Budget combines the strength of one of the world’s largest car rental brands together with the detailed local knowledge, flexibility and great value for money you need. They have more than 50 offices all over Turkey.
Budget offers a wide range of models, with a choice of sizes and styles to suit your requirements including Mercedes, BMWs, Fords and Fiat, etc.. All Budget vehicles are on average under one year old and undergo regular maintenance and service checks prior to every rental.
For winter time, Budget Car Rental Kusadasi office is currently running special deals: their 31-day car hire packages are aimed at providing affordable travel with free pick-up and delivery service.
Two examples include a Citroen C-Elvsee for 1250TL per month plus Vat or a Hyundai i20 for as little as 1050TL a month. Offers valid till 01.04.2015.
All the road trips with a reliable rental car are within easy reach and will take no more than two to three hours away. Importantly, the destinations are central to the Kusadasi region but will give you an opportunity to see the real Turkey.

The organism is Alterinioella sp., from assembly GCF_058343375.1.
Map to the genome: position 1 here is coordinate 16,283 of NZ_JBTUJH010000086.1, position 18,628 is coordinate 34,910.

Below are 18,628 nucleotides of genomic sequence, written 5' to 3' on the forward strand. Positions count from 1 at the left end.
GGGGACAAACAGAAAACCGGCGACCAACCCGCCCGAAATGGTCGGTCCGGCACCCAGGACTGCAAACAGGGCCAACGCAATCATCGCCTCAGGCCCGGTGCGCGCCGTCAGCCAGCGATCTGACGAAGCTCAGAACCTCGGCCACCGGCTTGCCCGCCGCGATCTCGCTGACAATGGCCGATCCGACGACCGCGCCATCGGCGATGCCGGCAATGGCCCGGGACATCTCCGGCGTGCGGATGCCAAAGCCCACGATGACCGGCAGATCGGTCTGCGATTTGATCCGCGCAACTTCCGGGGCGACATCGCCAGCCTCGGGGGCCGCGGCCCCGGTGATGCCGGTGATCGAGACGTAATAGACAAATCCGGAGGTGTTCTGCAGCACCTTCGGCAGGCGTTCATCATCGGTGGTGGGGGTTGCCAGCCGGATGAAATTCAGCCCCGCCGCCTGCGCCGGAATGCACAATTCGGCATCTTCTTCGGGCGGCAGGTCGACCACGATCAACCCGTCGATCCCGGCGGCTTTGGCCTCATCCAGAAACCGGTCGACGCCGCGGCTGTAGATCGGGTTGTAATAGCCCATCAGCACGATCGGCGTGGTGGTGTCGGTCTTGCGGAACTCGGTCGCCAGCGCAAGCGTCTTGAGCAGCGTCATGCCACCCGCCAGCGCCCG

Turkey’s third largest city has it all. From a wildlife park to grand bazaars, museums, galleries, history and tourist attractions, the city simply oozes charm, sophistication and has bags of character.
The Clock Tower commands Konak Square and is an enduring symbol of Izmir. Meanwhile, the city has an archaeology museum hosting an impressive collection of ancient and Roman artefacts recovered. Equally the delightful neighbourhoods of Konak and Alsancak offer something for everyone – from back alley restaurants to peaceful packs.
About an hour or so from Kusadasi, Ephesus houses a 24,000-person capacity theatre, once the largest in the ancient world, with its three-storey stage building. It also features the Library of Celsus built to store 12,000 scrolls.
The city, about two hours from Kusadasi, is renowned for its whitewashed homes, an imposing castle, the Bodrum Museum of Underwater Archaeology, its cafe culture and cosmopolitan atmosphere. It also has a wonderful peninsula to explore.
Another alternative is to travel the back roads of Kusadasi, exploring the scenery and beaches out towards Davutlar and the Dilek Peninsula. About an hour further south is Didim, a popular tourist town with the landmark Temple of Apollo, Priene and Miletus ruins to woo the crowds